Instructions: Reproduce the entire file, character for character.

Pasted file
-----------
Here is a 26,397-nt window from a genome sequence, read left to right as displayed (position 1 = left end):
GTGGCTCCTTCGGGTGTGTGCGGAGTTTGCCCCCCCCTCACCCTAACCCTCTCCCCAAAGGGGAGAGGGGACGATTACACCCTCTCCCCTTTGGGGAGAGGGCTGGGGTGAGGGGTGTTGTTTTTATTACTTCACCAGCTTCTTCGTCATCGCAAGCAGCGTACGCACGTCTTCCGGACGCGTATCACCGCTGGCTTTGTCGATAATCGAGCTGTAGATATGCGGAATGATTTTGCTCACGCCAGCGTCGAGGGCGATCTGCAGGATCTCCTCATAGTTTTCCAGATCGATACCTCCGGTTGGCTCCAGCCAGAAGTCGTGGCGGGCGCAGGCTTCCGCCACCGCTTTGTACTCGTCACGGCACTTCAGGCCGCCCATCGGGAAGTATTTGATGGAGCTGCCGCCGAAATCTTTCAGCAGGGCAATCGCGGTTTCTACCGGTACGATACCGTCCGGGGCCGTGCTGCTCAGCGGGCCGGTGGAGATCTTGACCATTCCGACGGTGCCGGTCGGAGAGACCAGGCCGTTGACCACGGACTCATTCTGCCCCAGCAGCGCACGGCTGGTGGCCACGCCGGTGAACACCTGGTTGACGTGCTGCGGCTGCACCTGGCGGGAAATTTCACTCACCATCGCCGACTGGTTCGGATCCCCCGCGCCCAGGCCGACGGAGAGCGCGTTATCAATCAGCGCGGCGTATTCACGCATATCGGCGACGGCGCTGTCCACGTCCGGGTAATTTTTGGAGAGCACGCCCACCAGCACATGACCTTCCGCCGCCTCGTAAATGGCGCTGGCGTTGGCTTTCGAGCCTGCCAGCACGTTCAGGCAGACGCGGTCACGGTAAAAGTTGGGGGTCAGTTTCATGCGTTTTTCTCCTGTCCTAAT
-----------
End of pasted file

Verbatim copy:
Here is a 26,397-nt window from a genome sequence, read left to right as displayed (position 1 = left end):
GTGGCTCCTTCGGGTGTGTGCGGAGTTTGCCCCCCCCTCACCCTAACCCTCTCCCCAAAGGGGAGAGGGGACGATTACACCCTCTCCCCTTTGGGGAGAGGGCTGGGGTGAGGGGTGTTGTTTTTATTACTTCACCAGCTTCTTCGTCATCGCAAGCAGCGTACGCACGTCTTCCGGACGCGTATCACCGCTGGCTTTGTCGATAATCGAGCTGTAGATATGCGGAATGATTTTGCTCACGCCAGCGTCGAGGGCGATCTGCAGGATCTCCTCATAGTTTTCCAGATCGATACCTCCGGTTGGCTCCAGCCAGAAGTCGTGGCGGGCGCAGGCTTCCGCCACCGCTTTGTACTCGTCACGGCACTTCAGGCCGCCCATCGGGAAGTATTTGATGGAGCTGCCGCCGAAATCTTTCAGCAGGGCAATCGCGGTTTCTACCGGTACGATACCGTCCGGGGCCGTGCTGCTCAGCGGGCCGGTGGAGATCTTGACCATTCCGACGGTGCCGGTCGGAGAGACCAGGCCGTTGACCACGGACTCATTCTGCCCCAGCAGCGCACGGCTGGTGGCCACGCCGGTGAACACCTGGTTGACGTGCTGCGGCTGCACCTGGCGGGAAATTTCACTCACCATCGCCGACTGGTTCGGATCCCCCGCGCCCAGGCCGACGGAGAGCGCGTTATCAATCAGCGCGGCGTATTCACGCATATCGGCGACGGCGCTGTCCACGTCCGGGTAATTTTTGGAGAGCACGCCCACCAGCACATGACCTTCCGCCGCCTCGTAAATGGCGCTGGCGTTGGCTTTCGAGCCTGCCAGCACGTTCAGGCAGACGCGGTCACGGTAAAAGTTGGGGGTCAGTTTCATGCGTTTTTCTCCTGTCCTAAT